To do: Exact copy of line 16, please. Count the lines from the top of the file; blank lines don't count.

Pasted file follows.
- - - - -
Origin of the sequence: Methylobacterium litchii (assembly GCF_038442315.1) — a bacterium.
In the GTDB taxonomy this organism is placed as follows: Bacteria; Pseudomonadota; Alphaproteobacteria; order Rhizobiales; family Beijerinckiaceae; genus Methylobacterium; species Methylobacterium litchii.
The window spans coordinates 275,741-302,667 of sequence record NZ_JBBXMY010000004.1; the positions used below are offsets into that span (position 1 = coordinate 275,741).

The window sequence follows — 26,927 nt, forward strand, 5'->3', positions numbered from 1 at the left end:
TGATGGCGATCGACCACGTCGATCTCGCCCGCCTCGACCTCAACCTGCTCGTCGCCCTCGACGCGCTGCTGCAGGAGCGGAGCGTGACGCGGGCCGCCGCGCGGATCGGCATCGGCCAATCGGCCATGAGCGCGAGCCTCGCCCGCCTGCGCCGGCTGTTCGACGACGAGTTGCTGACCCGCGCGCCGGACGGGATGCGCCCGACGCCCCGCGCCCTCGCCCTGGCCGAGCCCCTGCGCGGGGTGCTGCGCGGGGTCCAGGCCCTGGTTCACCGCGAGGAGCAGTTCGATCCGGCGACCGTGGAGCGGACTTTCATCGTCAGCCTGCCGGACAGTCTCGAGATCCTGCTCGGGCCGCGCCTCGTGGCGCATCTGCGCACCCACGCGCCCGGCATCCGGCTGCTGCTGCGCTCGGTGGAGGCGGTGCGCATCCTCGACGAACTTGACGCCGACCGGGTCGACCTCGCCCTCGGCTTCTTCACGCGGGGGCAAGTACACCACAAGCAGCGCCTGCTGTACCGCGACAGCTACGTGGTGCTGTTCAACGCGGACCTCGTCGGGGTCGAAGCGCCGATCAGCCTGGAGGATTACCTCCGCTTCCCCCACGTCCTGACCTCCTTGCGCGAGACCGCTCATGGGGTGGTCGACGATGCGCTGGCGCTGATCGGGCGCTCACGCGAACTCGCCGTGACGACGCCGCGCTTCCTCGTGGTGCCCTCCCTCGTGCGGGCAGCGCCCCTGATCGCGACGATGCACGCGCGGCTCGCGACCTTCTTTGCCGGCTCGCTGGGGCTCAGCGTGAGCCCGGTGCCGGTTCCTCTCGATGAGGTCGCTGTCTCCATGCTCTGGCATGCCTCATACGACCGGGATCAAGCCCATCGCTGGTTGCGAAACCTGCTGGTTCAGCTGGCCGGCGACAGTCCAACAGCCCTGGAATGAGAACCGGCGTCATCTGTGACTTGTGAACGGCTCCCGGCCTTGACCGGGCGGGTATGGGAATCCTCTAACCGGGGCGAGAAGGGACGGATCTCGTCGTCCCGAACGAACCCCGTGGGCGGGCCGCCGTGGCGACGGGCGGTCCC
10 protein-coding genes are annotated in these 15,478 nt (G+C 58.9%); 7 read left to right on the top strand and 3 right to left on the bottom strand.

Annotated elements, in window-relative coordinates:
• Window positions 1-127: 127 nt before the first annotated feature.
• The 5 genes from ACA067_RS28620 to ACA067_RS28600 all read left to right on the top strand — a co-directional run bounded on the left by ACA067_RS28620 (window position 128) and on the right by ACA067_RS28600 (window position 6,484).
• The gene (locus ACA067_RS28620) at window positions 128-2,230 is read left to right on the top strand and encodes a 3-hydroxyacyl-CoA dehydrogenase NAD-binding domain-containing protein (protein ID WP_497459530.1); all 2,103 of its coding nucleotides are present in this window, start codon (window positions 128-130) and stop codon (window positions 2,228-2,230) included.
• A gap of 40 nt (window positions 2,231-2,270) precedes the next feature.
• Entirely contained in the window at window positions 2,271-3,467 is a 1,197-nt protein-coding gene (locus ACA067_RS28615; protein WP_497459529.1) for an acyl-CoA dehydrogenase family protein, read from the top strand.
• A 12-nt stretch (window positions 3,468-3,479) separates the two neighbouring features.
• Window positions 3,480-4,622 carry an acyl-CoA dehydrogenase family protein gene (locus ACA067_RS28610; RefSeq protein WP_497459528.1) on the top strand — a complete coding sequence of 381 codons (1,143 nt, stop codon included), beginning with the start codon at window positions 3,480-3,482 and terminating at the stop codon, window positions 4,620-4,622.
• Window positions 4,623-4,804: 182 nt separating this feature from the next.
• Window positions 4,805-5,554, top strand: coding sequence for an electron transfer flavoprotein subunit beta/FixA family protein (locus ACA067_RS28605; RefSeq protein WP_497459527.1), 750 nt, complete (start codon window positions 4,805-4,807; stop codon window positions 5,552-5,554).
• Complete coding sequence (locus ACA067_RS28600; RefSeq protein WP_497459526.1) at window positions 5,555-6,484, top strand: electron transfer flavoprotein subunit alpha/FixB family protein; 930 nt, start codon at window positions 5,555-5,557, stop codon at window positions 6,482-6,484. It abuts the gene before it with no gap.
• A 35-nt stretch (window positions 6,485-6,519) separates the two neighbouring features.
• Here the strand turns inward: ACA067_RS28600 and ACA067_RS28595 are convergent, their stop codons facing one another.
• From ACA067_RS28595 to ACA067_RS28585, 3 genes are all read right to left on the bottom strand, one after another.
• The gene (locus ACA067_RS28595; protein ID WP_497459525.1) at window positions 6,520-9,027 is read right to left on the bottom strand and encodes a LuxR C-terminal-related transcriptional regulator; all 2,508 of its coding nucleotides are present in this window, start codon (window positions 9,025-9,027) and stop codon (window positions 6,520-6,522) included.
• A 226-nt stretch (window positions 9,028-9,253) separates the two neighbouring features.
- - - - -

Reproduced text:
• Window positions 4,805-5,554, top strand: coding sequence for an electron transfer flavoprotein subunit beta/FixA family protein (locus ACA067_RS28605; RefSeq protein WP_497459527.1), 750 nt, complete (start codon window positions 4,805-4,807; stop codon window positions 5,552-5,554).